Another important factor is they generally sail in small boats, encouraging participation and reducing costs - you see very few custom cruiser racers or mini-maxis, it's all about boats like the J80, Figaro-2, Mini's etc funded with sponsorship. The Tour Voile is probably the greatest open access event in the world, 6 weeks of top level inshore and offshore sailing funded by sponsorship through which 10,000's of thousands of sailors have past from students (in their own division) to full professionals.

 

France does all of this and participates in and watches a huge range of other sports - Football, Cycling, Rugby, Winter sports, Olympic disciplines etc.

 

EDIT: Costs - it's much much cheaper to own a sailing boat in France than the UK, eg dray sail package for a J80 is UK in GBP 5,000 (US 8,000) vs simialr in France at Euro 1,500 (US 2,000) - a quarter of the price. Same applies to marina berths. Part of this is due to the cheap land made available by the local authorities and partly due to the large number of ports/harbours which compete for business. The French boat owners do certainly appear to be of more modest means, for exzample you see very little in the way of high tech sails and North is virtually anonymous as it's just too expensive. Numerous classes still mandate Dacron or Mylar sails.

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dray sail package for a J80 is UK in GBP 5,000 (US 8,000)

 

Hamble Point? Lymington?

 

I think you will find most J80s on the Hamble are paying much less than that. I paid half that for a 24 footer, albeit a few years ago now, and a friend of mine was recently paying way less for dry-sailing a 30 footer. Yards aren't exactly turning away business right now.

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Then you have things like this - the establishment of a sailing school by old resistance fighters to restore their trust in people...:

 

http://www.guardian....sailingholidays

 

 

Nice article (full disclosure: I'm partial, I'm a Glenans volunteer ).

 

What might be of interest in this discussion, too, is that one side effect of the Glenans sailing school development in the sixties was the creation of several boats primarily designed to promote sailing to the masses.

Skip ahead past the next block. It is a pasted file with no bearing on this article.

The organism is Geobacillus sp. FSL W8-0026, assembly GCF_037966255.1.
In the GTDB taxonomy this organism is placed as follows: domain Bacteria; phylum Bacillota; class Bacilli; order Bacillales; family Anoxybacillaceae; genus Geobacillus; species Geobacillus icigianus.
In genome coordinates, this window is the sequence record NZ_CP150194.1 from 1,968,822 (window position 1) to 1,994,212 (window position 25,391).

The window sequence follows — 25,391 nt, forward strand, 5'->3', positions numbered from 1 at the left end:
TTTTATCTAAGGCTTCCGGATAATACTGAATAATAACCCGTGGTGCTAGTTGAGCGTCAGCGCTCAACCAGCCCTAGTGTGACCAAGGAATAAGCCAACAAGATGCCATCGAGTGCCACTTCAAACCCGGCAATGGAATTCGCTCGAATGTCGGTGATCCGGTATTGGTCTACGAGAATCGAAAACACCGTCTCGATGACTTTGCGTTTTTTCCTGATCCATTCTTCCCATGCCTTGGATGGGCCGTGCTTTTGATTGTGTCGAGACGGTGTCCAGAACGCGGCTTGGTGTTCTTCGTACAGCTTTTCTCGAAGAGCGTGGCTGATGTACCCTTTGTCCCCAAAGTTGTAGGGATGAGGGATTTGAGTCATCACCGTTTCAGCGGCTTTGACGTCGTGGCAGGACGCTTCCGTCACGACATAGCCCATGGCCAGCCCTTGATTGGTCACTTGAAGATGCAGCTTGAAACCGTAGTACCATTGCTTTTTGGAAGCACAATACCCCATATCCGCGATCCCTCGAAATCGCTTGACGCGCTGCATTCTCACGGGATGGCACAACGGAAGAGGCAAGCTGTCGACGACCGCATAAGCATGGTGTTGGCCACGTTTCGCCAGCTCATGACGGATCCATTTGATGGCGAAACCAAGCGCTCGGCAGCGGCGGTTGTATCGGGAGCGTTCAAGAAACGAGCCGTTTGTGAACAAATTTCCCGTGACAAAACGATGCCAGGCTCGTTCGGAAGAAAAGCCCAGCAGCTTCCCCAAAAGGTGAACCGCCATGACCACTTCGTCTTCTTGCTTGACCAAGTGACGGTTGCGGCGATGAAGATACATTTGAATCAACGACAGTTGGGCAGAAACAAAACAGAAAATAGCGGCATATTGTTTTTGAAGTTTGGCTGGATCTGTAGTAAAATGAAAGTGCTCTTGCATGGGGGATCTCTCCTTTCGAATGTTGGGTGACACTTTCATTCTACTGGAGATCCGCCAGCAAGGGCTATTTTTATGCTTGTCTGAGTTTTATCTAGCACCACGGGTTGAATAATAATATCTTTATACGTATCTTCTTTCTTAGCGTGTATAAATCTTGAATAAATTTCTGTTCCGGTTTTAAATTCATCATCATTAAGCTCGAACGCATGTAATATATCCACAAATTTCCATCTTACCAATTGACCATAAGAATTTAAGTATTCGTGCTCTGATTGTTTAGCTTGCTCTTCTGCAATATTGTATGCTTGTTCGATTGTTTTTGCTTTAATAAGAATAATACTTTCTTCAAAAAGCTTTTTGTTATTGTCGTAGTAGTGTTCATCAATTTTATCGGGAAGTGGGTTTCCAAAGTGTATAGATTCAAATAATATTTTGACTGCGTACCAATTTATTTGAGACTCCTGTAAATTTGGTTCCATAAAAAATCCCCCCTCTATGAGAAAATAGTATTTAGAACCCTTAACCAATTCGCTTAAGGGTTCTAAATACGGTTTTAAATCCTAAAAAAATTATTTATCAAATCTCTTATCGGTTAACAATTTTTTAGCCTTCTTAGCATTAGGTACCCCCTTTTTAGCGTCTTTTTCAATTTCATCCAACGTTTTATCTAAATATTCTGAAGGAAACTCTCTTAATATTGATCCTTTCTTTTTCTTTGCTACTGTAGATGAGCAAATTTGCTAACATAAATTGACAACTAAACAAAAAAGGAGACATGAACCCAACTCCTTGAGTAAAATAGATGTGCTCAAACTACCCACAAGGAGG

Jean-jacque Herbulot's Caravelle, Vaurien or Mousquetaire, or Philippe Harlé's Muscadet were the first simple, affordable, massively produced boats on the market and I do believe they helped a lot to bring more people on the water back then, starting kind of a trend. I do believe that sailing, generally speaking, is less seen as a "rich guy" thing here in France, compared to maybe be the UK or US, hence a more global reach.

 

M

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I do believe that sailing, generally speaking, is less seen as a "rich guy" thing here in France, compared to maybe be the UK or US

 

Not particularly seen as a "rich guy thing" in the UK. Not, at least, the dinghy scene, which is a big thing here. I think UK is closer to France than USA in this respect.

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post-31843-082104400 1288726337_thumb.jpg

 

 

like the cartoon.

 

Doing the Turkey Day reach???

 

Yes, but only because the liability waiver will ensure it is a wholesome family event.

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We HAD much more participation in the USA in the past.

It isn't like we NEVER had participants. We had them and they went away.

The Gov Cup used to restrict entries because anything that floated started to show up for the huge party.

Not so much now..................